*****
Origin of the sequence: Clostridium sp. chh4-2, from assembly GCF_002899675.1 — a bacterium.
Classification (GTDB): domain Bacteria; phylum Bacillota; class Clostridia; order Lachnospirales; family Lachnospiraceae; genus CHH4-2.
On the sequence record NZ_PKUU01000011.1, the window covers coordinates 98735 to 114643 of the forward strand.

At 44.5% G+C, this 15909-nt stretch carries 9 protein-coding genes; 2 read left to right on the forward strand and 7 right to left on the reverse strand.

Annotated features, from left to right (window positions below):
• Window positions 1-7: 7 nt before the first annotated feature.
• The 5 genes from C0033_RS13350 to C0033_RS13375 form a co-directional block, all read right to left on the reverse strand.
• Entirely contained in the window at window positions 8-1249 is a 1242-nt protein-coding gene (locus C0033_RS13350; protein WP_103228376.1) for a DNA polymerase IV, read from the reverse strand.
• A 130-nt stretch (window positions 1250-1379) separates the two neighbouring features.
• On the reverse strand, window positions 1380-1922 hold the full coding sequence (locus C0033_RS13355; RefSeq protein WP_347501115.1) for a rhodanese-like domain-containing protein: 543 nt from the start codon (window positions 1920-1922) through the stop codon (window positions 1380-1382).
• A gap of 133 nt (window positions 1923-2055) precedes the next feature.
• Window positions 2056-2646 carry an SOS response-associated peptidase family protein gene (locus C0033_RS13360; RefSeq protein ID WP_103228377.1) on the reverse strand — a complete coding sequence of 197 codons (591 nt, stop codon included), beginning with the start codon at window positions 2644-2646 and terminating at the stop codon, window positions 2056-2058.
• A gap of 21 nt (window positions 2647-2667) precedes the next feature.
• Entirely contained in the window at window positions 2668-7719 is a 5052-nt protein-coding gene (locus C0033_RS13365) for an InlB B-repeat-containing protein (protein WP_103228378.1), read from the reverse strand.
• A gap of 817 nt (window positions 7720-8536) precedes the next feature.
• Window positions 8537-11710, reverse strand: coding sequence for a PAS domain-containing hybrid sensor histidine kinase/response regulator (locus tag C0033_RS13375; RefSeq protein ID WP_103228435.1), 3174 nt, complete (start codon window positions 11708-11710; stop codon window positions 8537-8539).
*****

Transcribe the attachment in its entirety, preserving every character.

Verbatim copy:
Origin of the sequence: Clostridium sp. chh4-2, from assembly GCF_002899675.1 — a bacterium.
Classification (GTDB): domain Bacteria; phylum Bacillota; class Clostridia; order Lachnospirales; family Lachnospiraceae; genus CHH4-2.
On the sequence record NZ_PKUU01000011.1, the window covers coordinates 98735 to 114643 of the forward strand.

At 44.5% G+C, this 15909-nt stretch carries 9 protein-coding genes; 2 read left to right on the forward strand and 7 right to left on the reverse strand.

Annotated features, from left to right (window positions below):
• Window positions 1-7: 7 nt before the first annotated feature.
• The 5 genes from C0033_RS13350 to C0033_RS13375 form a co-directional block, all read right to left on the reverse strand.
• Entirely contained in the window at window positions 8-1249 is a 1242-nt protein-coding gene (locus C0033_RS13350; protein WP_103228376.1) for a DNA polymerase IV, read from the reverse strand.
• A 130-nt stretch (window positions 1250-1379) separates the two neighbouring features.
• On the reverse strand, window positions 1380-1922 hold the full coding sequence (locus C0033_RS13355; RefSeq protein WP_347501115.1) for a rhodanese-like domain-containing protein: 543 nt from the start codon (window positions 1920-1922) through the stop codon (window positions 1380-1382).
• A gap of 133 nt (window positions 1923-2055) precedes the next feature.
• Window positions 2056-2646 carry an SOS response-associated peptidase family protein gene (locus C0033_RS13360; RefSeq protein ID WP_103228377.1) on the reverse strand — a complete coding sequence of 197 codons (591 nt, stop codon included), beginning with the start codon at window positions 2644-2646 and terminating at the stop codon, window positions 2056-2058.
• A gap of 21 nt (window positions 2647-2667) precedes the next feature.
• Entirely contained in the window at window positions 2668-7719 is a 5052-nt protein-coding gene (locus C0033_RS13365) for an InlB B-repeat-containing protein (protein WP_103228378.1), read from the reverse strand.
• A gap of 817 nt (window positions 7720-8536) precedes the next feature.
• Window positions 8537-11710, reverse strand: coding sequence for a PAS domain-containing hybrid sensor histidine kinase/response regulator (locus tag C0033_RS13375; RefSeq protein ID WP_103228435.1), 3174 nt, complete (start codon window positions 11708-11710; stop codon window positions 8537-8539).